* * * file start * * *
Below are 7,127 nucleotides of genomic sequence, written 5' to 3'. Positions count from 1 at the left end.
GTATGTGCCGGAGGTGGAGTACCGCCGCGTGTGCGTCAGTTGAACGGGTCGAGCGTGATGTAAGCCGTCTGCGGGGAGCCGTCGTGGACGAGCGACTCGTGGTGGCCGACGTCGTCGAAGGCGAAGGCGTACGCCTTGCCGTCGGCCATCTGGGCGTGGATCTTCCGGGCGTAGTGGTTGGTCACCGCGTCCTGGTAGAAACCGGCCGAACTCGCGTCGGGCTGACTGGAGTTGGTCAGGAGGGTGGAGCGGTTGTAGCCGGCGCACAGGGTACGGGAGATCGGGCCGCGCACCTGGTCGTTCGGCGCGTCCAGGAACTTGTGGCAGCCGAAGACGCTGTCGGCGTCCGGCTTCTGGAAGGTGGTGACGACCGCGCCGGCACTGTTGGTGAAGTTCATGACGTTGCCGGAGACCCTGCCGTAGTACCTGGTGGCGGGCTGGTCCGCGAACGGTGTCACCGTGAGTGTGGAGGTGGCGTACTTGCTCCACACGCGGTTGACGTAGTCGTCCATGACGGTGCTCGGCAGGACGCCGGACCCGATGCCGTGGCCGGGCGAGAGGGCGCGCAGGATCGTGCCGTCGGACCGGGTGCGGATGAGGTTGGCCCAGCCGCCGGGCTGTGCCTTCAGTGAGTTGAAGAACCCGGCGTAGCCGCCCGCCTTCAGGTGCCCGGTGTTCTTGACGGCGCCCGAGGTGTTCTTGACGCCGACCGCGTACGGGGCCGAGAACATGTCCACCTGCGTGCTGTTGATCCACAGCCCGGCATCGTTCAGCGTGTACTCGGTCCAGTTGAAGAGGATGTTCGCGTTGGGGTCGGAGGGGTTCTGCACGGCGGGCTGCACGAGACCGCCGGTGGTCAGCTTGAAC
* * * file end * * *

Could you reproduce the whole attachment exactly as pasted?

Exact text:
Below are 7,127 nucleotides of genomic sequence, written 5' to 3'. Positions count from 1 at the left end.
GTATGTGCCGGAGGTGGAGTACCGCCGCGTGTGCGTCAGTTGAACGGGTCGAGCGTGATGTAAGCCGTCTGCGGGGAGCCGTCGTGGACGAGCGACTCGTGGTGGCCGACGTCGTCGAAGGCGAAGGCGTACGCCTTGCCGTCGGCCATCTGGGCGTGGATCTTCCGGGCGTAGTGGTTGGTCACCGCGTCCTGGTAGAAACCGGCCGAACTCGCGTCGGGCTGACTGGAGTTGGTCAGGAGGGTGGAGCGGTTGTAGCCGGCGCACAGGGTACGGGAGATCGGGCCGCGCACCTGGTCGTTCGGCGCGTCCAGGAACTTGTGGCAGCCGAAGACGCTGTCGGCGTCCGGCTTCTGGAAGGTGGTGACGACCGCGCCGGCACTGTTGGTGAAGTTCATGACGTTGCCGGAGACCCTGCCGTAGTACCTGGTGGCGGGCTGGTCCGCGAACGGTGTCACCGTGAGTGTGGAGGTGGCGTACTTGCTCCACACGCGGTTGACGTAGTCGTCCATGACGGTGCTCGGCAGGACGCCGGACCCGATGCCGTGGCCGGGCGAGAGGGCGCGCAGGATCGTGCCGTCGGACCGGGTGCGGATGAGGTTGGCCCAGCCGCCGGGCTGTGCCTTCAGTGAGTTGAAGAACCCGGCGTAGCCGCCCGCCTTCAGGTGCCCGGTGTTCTTGACGGCGCCCGAGGTGTTCTTGACGCCGACCGCGTACGGGGCCGAGAACATGTCCACCTGCGTGCTGTTGATCCACAGCCCGGCATCGTTCAGCGTGTACTCGGTCCAGTTGAAGAGGATGTTCGCGTTGGGGTCGGAGGGGTTCTGCACGGCGGGCTGCACGAGACCGCCGGTGGTCAGCTTGAAC